“LevelUp is in a lot of different cities now and they are just killing it,” Bookspan says. “Seth is a force of nature. He was a 17-year-old freshman at Princeton when he came into DreamIt. He was full of energy, scary smart and just a rock star. He needed some additional business support and we connected him.”

DreamIt Ventures is a seed-stage accelerator and startup fund. Plans were announced on Dec. 11 to open DreamIt’s new world headquarters at the University City Science Center, one of the oldest and largest urban research parks in the United States. It will be part of a new Innovation Center jointly established by UCSC and Drexel University.

Drexel is committing $3 million to DreamIt Fund II, a $30 million fund to invest in startup companies participating in the accelerator program.

“One of the objectives that Drexel has is to create an innovation neighborhood in west Philadelphia and they saw DreamIt as an opportunity to anchor that neighborhood,” says Bookspan, the founder and managing partner of DreamIt Ventures.

Since its inception, DreamIt has launched a total of 127 companies, including 74 in Philadelphia.

Priebatsch is one of the entrepreneurs who got his start with the accelerator. So are Jack Groetzinger and Russell D’Souza, founders of Seat Geek.

“Seat Geek is the largest ticket service for event ticketing,” Bookspan says. “It can show you what are the best deals, and it does it through an algorithm they have developed that judges everything from the specific setup in the arena to the demand for tickets. They also use predictive analytics to tell you whether you should buy now or wait.”

Plant the seeds

There are some misconceptions even within the business community about the difference between an accelerator and an incubator.

“It’s important for fledgling companies to have office space where they can work and incubators can provide that and also provide support services for those companies,” Bookspan says. “But accelerators are much more about finding out in a short period of time whether the business has potential and can succeed. An accelerator is for a very short defined period of time. The companies either fly or die.”

In the case of LevelUp and Seat Geek, neither company had a problem taking flight.

“A lot of early-stage companies hit a valley of death where it’s difficult for them to raise the next round of funding,” Bookspan says. “The DreamIt fund provides that source of capital as well as an extraordinary return profile for the investors in the fund.”

A tough economy is often a motivator for would-be entrepreneurs to take a go at launching their dreams.

“Since big business is not providing as many opportunities or careers during down economic times, very talented people are much more willing to pursue their own dreams,” Bookspan says.

The biggest challenge Bookspan faces is keeping up with the demand for supporting startups in new cities.

“Philadelphia is emerging as a fantastic startup community,” Bookspan says. “Companies locate themselves where there is a confluence of four different aspects: capital, talent, customers and lifestyle. Philadelphia is now making big strides to have the convergence of capital and talent. There are also a large number of businesses that can be early customers for these companies in Philadelphia and certainly in the Northeast.”

How to reach: DreamIt Ventures, (212) 564-3665 or www.dreamitventures.com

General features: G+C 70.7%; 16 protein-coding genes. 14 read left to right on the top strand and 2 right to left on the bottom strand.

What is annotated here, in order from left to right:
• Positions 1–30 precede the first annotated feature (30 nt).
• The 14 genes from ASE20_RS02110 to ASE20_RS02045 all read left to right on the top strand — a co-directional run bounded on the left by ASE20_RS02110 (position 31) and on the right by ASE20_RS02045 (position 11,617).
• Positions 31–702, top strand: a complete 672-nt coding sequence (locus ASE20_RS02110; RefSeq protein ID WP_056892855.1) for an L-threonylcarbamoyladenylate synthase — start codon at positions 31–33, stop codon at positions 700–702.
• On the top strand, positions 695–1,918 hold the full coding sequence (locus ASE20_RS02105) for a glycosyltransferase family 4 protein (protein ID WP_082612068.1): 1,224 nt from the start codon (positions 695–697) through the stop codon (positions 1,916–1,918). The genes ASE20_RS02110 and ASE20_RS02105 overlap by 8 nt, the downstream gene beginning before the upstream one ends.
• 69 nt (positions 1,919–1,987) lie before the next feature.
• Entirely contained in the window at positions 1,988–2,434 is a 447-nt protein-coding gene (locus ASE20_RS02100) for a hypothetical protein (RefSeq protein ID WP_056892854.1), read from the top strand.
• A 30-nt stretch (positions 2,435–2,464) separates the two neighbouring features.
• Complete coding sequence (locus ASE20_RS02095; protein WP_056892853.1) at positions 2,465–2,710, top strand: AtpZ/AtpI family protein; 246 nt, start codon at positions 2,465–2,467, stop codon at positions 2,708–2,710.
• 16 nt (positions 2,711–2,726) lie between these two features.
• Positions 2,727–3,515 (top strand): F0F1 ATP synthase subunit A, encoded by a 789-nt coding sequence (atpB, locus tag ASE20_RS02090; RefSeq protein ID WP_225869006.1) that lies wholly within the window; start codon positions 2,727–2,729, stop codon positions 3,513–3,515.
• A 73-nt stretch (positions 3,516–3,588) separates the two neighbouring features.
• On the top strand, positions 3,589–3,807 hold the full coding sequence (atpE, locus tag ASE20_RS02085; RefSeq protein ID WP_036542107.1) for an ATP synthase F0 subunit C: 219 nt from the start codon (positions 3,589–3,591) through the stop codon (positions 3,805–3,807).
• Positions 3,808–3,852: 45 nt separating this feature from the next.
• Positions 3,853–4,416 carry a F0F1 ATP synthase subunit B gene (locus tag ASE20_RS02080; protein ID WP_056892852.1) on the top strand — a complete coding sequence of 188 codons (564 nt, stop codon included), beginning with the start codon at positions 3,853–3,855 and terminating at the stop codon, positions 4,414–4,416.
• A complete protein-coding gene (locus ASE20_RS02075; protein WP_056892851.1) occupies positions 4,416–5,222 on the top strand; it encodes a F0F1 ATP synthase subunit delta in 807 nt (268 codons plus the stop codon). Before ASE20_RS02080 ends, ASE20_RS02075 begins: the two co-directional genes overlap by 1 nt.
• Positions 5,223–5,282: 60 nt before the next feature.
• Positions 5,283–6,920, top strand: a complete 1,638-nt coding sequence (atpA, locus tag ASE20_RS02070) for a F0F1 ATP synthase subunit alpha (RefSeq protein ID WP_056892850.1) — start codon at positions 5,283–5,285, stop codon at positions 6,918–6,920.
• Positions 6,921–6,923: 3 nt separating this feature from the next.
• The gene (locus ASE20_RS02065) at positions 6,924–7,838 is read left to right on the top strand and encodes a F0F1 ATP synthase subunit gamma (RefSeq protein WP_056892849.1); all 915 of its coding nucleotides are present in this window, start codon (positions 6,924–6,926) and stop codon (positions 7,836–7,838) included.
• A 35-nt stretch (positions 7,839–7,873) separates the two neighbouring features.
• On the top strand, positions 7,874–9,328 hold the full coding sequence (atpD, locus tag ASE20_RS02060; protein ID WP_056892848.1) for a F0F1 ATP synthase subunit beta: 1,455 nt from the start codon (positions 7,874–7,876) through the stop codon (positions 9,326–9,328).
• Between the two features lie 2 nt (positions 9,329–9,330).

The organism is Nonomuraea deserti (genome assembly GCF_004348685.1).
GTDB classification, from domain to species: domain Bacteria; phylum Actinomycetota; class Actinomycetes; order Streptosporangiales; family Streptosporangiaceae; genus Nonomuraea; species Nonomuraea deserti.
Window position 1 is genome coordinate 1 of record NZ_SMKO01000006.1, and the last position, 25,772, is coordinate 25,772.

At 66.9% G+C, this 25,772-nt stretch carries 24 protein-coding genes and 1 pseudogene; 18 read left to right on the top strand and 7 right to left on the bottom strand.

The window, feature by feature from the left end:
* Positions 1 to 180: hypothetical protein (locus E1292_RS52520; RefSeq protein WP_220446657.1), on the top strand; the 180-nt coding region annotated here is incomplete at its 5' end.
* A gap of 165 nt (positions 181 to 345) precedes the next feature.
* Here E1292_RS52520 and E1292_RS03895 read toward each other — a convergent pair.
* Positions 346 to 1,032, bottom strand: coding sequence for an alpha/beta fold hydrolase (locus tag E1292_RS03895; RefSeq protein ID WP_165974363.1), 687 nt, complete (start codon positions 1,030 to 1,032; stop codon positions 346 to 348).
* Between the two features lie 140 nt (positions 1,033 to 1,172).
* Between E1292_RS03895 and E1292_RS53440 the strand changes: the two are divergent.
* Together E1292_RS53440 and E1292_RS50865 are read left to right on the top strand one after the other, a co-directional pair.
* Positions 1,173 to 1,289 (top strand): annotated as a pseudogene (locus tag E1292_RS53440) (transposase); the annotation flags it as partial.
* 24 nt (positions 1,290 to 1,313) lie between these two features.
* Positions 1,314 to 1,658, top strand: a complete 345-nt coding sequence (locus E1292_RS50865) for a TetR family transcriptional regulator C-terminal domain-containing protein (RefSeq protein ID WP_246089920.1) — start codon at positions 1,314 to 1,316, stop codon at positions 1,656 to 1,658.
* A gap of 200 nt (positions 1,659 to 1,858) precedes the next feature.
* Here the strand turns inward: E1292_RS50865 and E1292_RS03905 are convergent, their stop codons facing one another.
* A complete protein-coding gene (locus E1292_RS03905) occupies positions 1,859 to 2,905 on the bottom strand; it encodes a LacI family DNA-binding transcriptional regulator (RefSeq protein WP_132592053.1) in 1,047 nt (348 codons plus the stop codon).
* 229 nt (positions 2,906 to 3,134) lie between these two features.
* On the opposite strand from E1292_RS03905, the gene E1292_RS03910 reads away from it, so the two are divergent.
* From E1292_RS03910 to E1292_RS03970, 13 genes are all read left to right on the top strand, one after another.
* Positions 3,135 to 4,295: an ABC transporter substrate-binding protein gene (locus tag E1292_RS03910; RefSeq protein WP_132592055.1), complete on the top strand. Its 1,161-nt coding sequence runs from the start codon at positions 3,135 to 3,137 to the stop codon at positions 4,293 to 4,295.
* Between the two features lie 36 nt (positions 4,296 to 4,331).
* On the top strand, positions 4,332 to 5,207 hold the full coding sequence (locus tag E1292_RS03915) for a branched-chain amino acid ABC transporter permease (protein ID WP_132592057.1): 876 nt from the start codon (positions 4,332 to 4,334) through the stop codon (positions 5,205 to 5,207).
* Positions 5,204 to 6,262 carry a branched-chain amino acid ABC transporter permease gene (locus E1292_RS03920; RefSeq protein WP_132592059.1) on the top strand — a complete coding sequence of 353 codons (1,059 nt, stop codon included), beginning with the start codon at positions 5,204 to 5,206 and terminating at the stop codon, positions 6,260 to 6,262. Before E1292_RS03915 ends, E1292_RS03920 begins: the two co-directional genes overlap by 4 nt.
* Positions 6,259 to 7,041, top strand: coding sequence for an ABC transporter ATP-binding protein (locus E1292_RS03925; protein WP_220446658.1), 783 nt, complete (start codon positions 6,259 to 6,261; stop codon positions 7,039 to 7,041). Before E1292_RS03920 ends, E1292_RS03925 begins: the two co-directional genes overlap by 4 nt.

As a cornerstone of the communities they serve, today’s libraries have evolved beyond just providing books to their patrons: they now offer group meeting sites, public Internet access, research information, digital content and so much more. 

Yet despite the greater number of amenities that can be found within their doors, libraries are finding that their budgets are continuing to tighten. This leaves many libraries and library systems increasingly saddled with the task of offering new services — and the technology necessary to deliver them — while still adhering to limited funding sources.

The Cumberland County Library System is the busiest library system in the state, receiving more than 1,200 online customer requests per day and circulating more than 2.2 million items annually. In 2012 alone, more than 1.2 million people visited the actual library facilities themselves, and the system’s online card catalog continues to be visited roughly 3 million times each year.

Consisting of eight library locations and a system headquarters office, CCLS provides services to more than 244,700 residents across Cumberland County and parts of Franklin County in eastern Pennsylvania.

With such high traffic on its network, the CCLS is quite dependent on its Internet connectivity.  Beyond the everyday activities that require reliable Web access, the library also provides online access within its physical locations to its print and audio catalog, membership portal and eResource download center — as well as various types of productivity software like Microsoft Office — to patrons who may not have access to these tools from their homes.

Addressing a problem

Internet connectivity became an issue recently when CCLS began to receive complaints from patrons who were increasingly frustrated with how long it would take for them to access these resources while visiting the library itself. 

“One of our patrons remarked that by the time he was able to finally access the software he was trying to use at our resource center, it was useless to him because he had already given up and found the information he needed through a different method,” said Jonelle Prether Darr, executive director of the Cumberland County Library System.